Culture

Maggie Gyllenhaal, 37, Told She Was ‘Too Old’ To Play The Love Interest Of A 55-Year-Old Man

CREDIT: Jordan Strauss/Invision/AP

Maggie Gyllenhaal arrives at the 21st annual Screen Actors Guild Awards.

Hollywood hiring practices are so blatantly sexist that the ACLU has requested state and federal agencies launch an official investigation into the entertainment industry. But in case you were still wondering, Wait, maybe sexism in movies isn’t so bad or I’m sure it’s not a problem for movie stars, just for up-and-comers, well, here is a really fun needle you can use to burst that blissful bubble.

In an interview with The Wrap, Maggie Gyllenhaal revealed that she was “told recently I was too old to play the lover of a man who was 55” which is to say, a man nearly two decades older than she is. “It was astonishing to me. It made me feel bad, and then it made me feel angry, and then it made me laugh.”

Anyone paying attention to the pairing of men and women in movies shouldn’t be too stunned by this still appalling information. Vulture quantified this all-too-common phenomenon two years ago, “Leading Men Age, But Their Love Interests Don’t,” charting how male stars like Denzel Washington, Harrison Ford and Johnny Depp are routinely cast opposite female love interests 20 years their junior. The opposite setup rarely occurs, unless an older woman scandalously shacking up with a younger guy is the entire point of the movie, as in Jennifer Lopez and Ryan Guzman in The Boy Next Door.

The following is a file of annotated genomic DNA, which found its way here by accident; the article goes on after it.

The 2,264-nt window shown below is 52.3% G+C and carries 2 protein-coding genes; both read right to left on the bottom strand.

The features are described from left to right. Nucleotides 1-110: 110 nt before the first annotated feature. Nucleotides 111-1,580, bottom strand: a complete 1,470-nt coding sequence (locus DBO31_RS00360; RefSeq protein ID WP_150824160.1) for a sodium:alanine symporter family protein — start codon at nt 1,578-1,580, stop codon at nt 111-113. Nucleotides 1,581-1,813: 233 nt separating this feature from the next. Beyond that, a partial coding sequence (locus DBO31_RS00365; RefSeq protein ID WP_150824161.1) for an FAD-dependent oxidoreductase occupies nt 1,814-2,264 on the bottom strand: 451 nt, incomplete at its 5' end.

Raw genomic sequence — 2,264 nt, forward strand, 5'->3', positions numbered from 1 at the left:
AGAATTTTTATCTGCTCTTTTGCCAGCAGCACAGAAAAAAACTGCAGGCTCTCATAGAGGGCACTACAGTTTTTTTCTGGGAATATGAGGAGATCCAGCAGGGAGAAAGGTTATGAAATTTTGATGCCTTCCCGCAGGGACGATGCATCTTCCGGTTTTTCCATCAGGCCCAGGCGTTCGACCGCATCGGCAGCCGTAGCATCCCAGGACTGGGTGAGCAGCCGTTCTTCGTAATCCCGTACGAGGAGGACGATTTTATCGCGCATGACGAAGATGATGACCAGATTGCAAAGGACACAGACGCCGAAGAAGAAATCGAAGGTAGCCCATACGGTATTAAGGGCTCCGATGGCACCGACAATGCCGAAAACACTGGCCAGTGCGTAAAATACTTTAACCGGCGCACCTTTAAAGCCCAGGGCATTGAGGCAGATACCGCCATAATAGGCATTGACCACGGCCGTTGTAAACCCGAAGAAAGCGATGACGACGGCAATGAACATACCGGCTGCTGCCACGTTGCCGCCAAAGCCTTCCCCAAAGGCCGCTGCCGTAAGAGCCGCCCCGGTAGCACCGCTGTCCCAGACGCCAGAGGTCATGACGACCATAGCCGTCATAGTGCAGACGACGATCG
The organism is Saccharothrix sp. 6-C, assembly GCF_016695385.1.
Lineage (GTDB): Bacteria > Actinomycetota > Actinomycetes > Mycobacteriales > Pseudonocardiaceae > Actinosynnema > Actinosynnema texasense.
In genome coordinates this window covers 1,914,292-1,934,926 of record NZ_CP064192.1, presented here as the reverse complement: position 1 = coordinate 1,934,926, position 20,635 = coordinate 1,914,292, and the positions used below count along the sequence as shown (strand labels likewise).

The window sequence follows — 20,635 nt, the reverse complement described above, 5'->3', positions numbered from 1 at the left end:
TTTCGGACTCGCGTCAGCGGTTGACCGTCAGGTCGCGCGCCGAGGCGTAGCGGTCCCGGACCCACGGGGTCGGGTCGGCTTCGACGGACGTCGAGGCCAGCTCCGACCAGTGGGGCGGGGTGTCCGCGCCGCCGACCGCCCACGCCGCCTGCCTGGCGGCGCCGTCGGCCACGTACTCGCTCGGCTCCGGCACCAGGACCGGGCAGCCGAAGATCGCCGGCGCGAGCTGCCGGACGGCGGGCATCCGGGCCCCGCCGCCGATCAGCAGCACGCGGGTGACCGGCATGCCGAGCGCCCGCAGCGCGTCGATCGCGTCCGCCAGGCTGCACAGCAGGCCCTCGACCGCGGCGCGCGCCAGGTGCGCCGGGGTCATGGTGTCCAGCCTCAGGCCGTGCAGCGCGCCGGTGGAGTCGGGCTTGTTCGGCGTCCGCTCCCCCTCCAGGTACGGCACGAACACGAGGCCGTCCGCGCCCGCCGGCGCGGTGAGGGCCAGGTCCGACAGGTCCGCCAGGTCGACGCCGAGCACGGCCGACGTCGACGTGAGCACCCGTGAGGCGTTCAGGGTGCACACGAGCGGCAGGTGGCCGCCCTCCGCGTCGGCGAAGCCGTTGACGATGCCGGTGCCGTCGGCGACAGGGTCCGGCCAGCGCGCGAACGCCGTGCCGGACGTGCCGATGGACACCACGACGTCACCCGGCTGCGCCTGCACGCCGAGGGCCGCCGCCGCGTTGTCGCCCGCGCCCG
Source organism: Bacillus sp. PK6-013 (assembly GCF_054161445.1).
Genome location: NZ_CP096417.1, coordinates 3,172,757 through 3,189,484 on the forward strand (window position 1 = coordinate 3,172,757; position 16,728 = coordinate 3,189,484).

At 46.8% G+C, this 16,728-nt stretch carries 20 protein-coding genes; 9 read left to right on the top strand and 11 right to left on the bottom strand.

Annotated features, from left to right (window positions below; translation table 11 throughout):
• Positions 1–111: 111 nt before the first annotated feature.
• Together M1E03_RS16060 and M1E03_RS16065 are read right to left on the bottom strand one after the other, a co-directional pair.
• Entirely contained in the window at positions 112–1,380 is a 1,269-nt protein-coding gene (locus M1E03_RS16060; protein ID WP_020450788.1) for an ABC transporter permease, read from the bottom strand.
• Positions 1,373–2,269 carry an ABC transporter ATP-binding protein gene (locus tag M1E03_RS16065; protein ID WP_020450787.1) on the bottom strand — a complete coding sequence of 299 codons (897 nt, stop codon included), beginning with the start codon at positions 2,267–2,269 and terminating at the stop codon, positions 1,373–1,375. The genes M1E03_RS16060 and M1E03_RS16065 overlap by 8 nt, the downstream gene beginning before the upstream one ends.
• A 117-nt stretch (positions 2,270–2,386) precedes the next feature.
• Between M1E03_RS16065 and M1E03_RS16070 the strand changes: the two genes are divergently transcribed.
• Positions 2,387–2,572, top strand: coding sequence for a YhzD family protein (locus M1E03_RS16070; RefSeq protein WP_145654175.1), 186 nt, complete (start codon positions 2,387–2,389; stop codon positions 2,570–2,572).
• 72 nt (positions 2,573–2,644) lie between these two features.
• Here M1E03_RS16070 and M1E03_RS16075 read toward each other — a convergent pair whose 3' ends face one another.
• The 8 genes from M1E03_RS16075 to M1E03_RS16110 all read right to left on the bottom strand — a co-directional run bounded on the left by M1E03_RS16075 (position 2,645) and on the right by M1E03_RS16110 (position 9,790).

Why is this the case? When men make most of the decisions, male fantasies — or some extremist version of cis, straight, white, male fantasies — are what get portrayed on screen. In 2013 and 2014, only 1.9 directors of the top-grossing 100 films were directed by women. So schlubby, stoner bros find love with lithe, lovely blondes, and male action heroes who still remember a time before the internet continue to seduce and score costars young enough to be their daughters.

In silver lining news, Gyllenhaal is one of a handful of high-powered actresses to speak publicly about the double standards of the industry. Anna Kendrick told Glamour that she’s currently considering a film “where I have to wait for all the male roles to be cast before I can even become a part of the conversation. Part of me gets that. [But] part of me is like, ‘What the fuck? You have to cast for females based on who’s cast as males?'” Cate Blanchett quipped to Vogue Australia that “women don’t stop consuming cultural product once they stop menstruating,” in response to a question about whether women in Hollywood too old to be considered sexy by men are forgotten.

And Amy Schumer, truthteller of our times, premiered this season of her show with a sketch called “Last Fuckable Day,” in which Tina Fey, Julia Louis-Dreyfus and Patricia Arquette all toasted the end of what media deems the end of their sexually attractive years. When Schumer’s character asked, “Who tells men when it’s their last fuckable day?” everyone laughed. “They’re fuckable forever. They could be a hundred, nothing but white spiders coming out, but they’re fuckable.”

Then Arquette says she didn’t book a commercial for AARP “because the director said I was too old to play Larry King’s wife.”

Such a good joke.